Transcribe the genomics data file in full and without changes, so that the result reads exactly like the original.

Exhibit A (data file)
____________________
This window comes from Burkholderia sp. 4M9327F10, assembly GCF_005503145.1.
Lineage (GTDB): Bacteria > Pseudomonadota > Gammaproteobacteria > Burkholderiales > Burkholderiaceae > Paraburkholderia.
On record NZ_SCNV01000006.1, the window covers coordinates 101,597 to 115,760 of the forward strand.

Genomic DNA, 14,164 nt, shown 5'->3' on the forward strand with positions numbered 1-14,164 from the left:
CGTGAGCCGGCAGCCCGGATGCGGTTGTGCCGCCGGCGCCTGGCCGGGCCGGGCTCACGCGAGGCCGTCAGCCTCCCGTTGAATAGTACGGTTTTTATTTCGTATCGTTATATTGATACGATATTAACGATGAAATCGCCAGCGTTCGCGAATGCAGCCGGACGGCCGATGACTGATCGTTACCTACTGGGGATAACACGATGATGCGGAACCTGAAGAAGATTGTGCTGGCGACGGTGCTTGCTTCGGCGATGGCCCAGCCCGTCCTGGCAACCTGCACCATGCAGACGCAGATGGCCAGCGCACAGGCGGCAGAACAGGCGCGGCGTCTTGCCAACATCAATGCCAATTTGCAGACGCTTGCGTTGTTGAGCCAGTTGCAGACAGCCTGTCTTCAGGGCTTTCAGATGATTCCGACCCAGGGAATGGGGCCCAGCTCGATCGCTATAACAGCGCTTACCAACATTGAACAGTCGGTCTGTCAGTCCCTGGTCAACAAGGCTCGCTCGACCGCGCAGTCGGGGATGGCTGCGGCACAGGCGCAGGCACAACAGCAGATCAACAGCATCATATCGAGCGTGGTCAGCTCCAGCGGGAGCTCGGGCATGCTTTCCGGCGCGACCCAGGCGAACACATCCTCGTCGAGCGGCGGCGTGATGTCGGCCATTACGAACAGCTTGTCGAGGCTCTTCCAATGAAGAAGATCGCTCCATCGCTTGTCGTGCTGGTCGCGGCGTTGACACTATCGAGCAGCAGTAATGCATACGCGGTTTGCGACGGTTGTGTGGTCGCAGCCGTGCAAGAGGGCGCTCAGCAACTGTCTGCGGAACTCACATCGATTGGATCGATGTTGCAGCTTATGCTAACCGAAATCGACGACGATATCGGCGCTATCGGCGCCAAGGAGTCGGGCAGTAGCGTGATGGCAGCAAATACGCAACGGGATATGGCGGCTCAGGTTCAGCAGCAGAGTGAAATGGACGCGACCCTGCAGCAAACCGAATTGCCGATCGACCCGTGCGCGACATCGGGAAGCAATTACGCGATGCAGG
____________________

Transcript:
This window comes from Burkholderia sp. 4M9327F10, assembly GCF_005503145.1.
Lineage (GTDB): Bacteria > Pseudomonadota > Gammaproteobacteria > Burkholderiales > Burkholderiaceae > Paraburkholderia.
On record NZ_SCNV01000006.1, the window covers coordinates 101,597 to 115,760 of the forward strand.

Genomic DNA, 14,164 nt, shown 5'->3' on the forward strand with positions numbered 1-14,164 from the left:
CGTGAGCCGGCAGCCCGGATGCGGTTGTGCCGCCGGCGCCTGGCCGGGCCGGGCTCACGCGAGGCCGTCAGCCTCCCGTTGAATAGTACGGTTTTTATTTCGTATCGTTATATTGATACGATATTAACGATGAAATCGCCAGCGTTCGCGAATGCAGCCGGACGGCCGATGACTGATCGTTACCTACTGGGGATAACACGATGATGCGGAACCTGAAGAAGATTGTGCTGGCGACGGTGCTTGCTTCGGCGATGGCCCAGCCCGTCCTGGCAACCTGCACCATGCAGACGCAGATGGCCAGCGCACAGGCGGCAGAACAGGCGCGGCGTCTTGCCAACATCAATGCCAATTTGCAGACGCTTGCGTTGTTGAGCCAGTTGCAGACAGCCTGTCTTCAGGGCTTTCAGATGATTCCGACCCAGGGAATGGGGCCCAGCTCGATCGCTATAACAGCGCTTACCAACATTGAACAGTCGGTCTGTCAGTCCCTGGTCAACAAGGCTCGCTCGACCGCGCAGTCGGGGATGGCTGCGGCACAGGCGCAGGCACAACAGCAGATCAACAGCATCATATCGAGCGTGGTCAGCTCCAGCGGGAGCTCGGGCATGCTTTCCGGCGCGACCCAGGCGAACACATCCTCGTCGAGCGGCGGCGTGATGTCGGCCATTACGAACAGCTTGTCGAGGCTCTTCCAATGAAGAAGATCGCTCCATCGCTTGTCGTGCTGGTCGCGGCGTTGACACTATCGAGCAGCAGTAATGCATACGCGGTTTGCGACGGTTGTGTGGTCGCAGCCGTGCAAGAGGGCGCTCAGCAACTGTCTGCGGAACTCACATCGATTGGATCGATGTTGCAGCTTATGCTAACCGAAATCGACGACGATATCGGCGCTATCGGCGCCAAGGAGTCGGGCAGTAGCGTGATGGCAGCAAATACGCAACGGGATATGGCGGCTCAGGTTCAGCAGCAGAGTGAAATGGACGCGACCCTGCAGCAAACCGAATTGCCGATCGACCCGTGCGCGACATCGGGAAGCAATTACGCGATGCAGG